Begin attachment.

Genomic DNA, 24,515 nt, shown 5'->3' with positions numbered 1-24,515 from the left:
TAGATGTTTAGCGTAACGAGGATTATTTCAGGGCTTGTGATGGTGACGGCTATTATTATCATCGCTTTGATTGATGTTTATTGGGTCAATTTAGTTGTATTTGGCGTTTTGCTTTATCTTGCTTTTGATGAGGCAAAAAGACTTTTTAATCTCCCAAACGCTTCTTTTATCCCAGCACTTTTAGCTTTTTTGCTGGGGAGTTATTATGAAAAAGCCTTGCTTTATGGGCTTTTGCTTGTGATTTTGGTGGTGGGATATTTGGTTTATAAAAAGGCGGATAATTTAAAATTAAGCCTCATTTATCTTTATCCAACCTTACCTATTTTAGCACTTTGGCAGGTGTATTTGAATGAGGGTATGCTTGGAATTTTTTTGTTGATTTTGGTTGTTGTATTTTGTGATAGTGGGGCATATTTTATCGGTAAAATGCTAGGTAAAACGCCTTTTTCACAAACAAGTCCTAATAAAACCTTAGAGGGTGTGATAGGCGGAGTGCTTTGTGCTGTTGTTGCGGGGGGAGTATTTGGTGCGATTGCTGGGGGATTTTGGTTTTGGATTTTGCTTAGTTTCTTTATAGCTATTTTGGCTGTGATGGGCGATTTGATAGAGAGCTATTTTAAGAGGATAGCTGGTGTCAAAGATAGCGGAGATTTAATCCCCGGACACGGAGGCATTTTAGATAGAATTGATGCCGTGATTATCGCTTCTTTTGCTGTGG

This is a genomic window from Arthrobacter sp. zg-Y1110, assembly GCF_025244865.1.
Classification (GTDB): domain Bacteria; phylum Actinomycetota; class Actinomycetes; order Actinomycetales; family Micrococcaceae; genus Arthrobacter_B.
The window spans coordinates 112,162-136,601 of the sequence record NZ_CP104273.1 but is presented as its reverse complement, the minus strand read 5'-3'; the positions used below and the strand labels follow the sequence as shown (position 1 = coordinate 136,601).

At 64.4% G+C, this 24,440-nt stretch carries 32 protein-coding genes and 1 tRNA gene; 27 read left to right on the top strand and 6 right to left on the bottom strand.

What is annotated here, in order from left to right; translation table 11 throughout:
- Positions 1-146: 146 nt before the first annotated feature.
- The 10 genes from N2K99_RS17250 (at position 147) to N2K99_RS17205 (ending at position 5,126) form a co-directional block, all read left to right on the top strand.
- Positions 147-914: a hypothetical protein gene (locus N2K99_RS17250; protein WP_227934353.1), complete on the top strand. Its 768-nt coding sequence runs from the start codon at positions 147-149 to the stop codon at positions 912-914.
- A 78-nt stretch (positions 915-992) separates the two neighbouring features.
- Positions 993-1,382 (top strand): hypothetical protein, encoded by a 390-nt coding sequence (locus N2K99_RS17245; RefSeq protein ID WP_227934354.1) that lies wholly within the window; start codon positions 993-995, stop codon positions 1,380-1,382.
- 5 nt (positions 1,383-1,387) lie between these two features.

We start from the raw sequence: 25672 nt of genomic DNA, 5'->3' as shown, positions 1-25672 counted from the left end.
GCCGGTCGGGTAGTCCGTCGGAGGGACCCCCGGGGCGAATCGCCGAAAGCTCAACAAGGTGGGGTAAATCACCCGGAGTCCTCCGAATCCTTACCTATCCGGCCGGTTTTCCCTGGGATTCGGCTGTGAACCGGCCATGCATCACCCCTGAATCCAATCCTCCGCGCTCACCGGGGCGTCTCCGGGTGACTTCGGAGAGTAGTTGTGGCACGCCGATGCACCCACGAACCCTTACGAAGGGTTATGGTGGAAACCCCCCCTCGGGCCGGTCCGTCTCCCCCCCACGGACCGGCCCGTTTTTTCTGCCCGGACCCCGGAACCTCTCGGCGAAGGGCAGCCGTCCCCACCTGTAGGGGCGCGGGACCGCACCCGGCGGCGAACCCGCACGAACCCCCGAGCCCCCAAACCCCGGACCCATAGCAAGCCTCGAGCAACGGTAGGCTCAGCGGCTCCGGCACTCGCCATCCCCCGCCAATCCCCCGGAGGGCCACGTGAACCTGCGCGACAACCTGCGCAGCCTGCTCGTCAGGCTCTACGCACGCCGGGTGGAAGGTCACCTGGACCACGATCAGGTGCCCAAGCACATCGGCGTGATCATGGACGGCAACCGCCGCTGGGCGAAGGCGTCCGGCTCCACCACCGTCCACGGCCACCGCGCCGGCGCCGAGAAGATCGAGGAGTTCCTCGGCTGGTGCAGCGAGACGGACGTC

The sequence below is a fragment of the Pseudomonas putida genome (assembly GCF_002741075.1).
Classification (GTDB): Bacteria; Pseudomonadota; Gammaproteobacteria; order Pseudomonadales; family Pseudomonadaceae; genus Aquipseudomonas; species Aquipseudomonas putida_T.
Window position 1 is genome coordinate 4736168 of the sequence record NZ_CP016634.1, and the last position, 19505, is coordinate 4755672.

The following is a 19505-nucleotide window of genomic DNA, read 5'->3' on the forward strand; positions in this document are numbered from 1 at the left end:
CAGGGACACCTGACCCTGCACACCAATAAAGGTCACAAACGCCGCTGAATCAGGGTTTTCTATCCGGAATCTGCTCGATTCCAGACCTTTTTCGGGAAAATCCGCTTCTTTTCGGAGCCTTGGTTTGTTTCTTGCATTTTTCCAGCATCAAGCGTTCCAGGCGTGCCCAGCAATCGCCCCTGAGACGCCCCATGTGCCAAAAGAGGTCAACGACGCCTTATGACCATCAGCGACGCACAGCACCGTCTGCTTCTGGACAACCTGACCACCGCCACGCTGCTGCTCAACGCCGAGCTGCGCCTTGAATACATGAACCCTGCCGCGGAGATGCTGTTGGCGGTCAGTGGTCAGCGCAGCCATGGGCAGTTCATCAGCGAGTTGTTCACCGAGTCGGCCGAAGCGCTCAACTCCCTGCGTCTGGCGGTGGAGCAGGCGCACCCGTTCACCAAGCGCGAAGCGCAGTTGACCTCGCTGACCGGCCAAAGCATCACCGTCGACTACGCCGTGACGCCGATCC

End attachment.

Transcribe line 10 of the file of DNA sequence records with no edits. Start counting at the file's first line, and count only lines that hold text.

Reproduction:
- Positions 147-914: a hypothetical protein gene (locus N2K99_RS17250; protein WP_227934353.1), complete on the top strand. Its 768-nt coding sequence runs from the start codon at positions 147-149 to the stop codon at positions 912-914.